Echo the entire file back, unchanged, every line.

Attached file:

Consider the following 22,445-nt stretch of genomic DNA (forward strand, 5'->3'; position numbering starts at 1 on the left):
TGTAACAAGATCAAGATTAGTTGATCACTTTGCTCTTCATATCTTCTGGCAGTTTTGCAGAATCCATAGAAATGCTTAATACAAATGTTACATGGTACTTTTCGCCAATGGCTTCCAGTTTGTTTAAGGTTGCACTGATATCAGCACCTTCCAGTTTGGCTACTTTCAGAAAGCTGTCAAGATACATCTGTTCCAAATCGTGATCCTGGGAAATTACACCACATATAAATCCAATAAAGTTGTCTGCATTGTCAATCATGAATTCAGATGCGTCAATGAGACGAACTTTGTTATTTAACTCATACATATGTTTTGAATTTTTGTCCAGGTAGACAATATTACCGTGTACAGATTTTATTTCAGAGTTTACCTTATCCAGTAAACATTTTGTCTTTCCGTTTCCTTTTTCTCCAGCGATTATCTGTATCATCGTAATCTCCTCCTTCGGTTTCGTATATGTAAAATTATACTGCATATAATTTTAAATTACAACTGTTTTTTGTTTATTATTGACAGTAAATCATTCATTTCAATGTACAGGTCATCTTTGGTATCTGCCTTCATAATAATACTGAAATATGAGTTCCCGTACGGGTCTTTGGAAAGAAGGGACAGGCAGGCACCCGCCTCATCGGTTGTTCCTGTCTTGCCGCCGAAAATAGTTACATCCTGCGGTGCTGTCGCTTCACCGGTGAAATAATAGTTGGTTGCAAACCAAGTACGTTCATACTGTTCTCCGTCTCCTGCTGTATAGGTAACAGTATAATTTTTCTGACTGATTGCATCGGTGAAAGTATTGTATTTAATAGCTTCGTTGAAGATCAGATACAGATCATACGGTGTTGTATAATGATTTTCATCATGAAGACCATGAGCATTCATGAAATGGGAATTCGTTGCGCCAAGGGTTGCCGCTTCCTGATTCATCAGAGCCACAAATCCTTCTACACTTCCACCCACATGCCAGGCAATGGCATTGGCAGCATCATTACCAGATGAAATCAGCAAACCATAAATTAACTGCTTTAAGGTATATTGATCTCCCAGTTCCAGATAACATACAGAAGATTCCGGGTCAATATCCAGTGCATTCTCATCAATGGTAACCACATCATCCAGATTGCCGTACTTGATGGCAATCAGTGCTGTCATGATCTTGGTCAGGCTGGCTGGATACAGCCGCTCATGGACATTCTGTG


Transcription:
Consider the following 22,445-nt stretch of genomic DNA (forward strand, 5'->3'; position numbering starts at 1 on the left):
TGTAACAAGATCAAGATTAGTTGATCACTTTGCTCTTCATATCTTCTGGCAGTTTTGCAGAATCCATAGAAATGCTTAATACAAATGTTACATGGTACTTTTCGCCAATGGCTTCCAGTTTGTTTAAGGTTGCACTGATATCAGCACCTTCCAGTTTGGCTACTTTCAGAAAGCTGTCAAGATACATCTGTTCCAAATCGTGATCCTGGGAAATTACACCACATATAAATCCAATAAAGTTGTCTGCATTGTCAATCATGAATTCAGATGCGTCAATGAGACGAACTTTGTTATTTAACTCATACATATGTTTTGAATTTTTGTCCAGGTAGACAATATTACCGTGTACAGATTTTATTTCAGAGTTTACCTTATCCAGTAAACATTTTGTCTTTCCGTTTCCTTTTTCTCCAGCGATTATCTGTATCATCGTAATCTCCTCCTTCGGTTTCGTATATGTAAAATTATACTGCATATAATTTTAAATTACAACTGTTTTTTGTTTATTATTGACAGTAAATCATTCATTTCAATGTACAGGTCATCTTTGGTATCTGCCTTCATAATAATACTGAAATATGAGTTCCCGTACGGGTCTTTGGAAAGAAGGGACAGGCAGGCACCCGCCTCATCGGTTGTTCCTGTCTTGCCGCCGAAAATAGTTACATCCTGCGGTGCTGTCGCTTCACCGGTGAAATAATAGTTGGTTGCAAACCAAGTACGTTCATACTGTTCTCCGTCTCCTGCTGTATAGGTAACAGTATAATTTTTCTGACTGATTGCATCGGTGAAAGTATTGTATTTAATAGCTTCGTTGAAGATCAGATACAGATCATACGGTGTTGTATAATGATTTTCATCATGAAGACCATGAGCATTCATGAAATGGGAATTCGTTGCGCCAAGGGTTGCCGCTTCCTGATTCATCAGAGCCACAAATCCTTCTACACTTCCACCCACATGCCAGGCAATGGCATTGGCAGCATCATTACCAGATGAAATCAGCAAACCATAAATTAACTGCTTTAAGGTATATTGATCTCCCAGTTCCAGATAACATACAGAAGATTCCGGGTCAATATCCAGTGCATTCTCATCAATGGTAACCACATCATCCAGATTGCCGTACTTGATGGCAATCAGTGCTGTCATGATCTTGGTCAGGCTGGCTGGATACAGCCGCTCATGGACATTCTGTG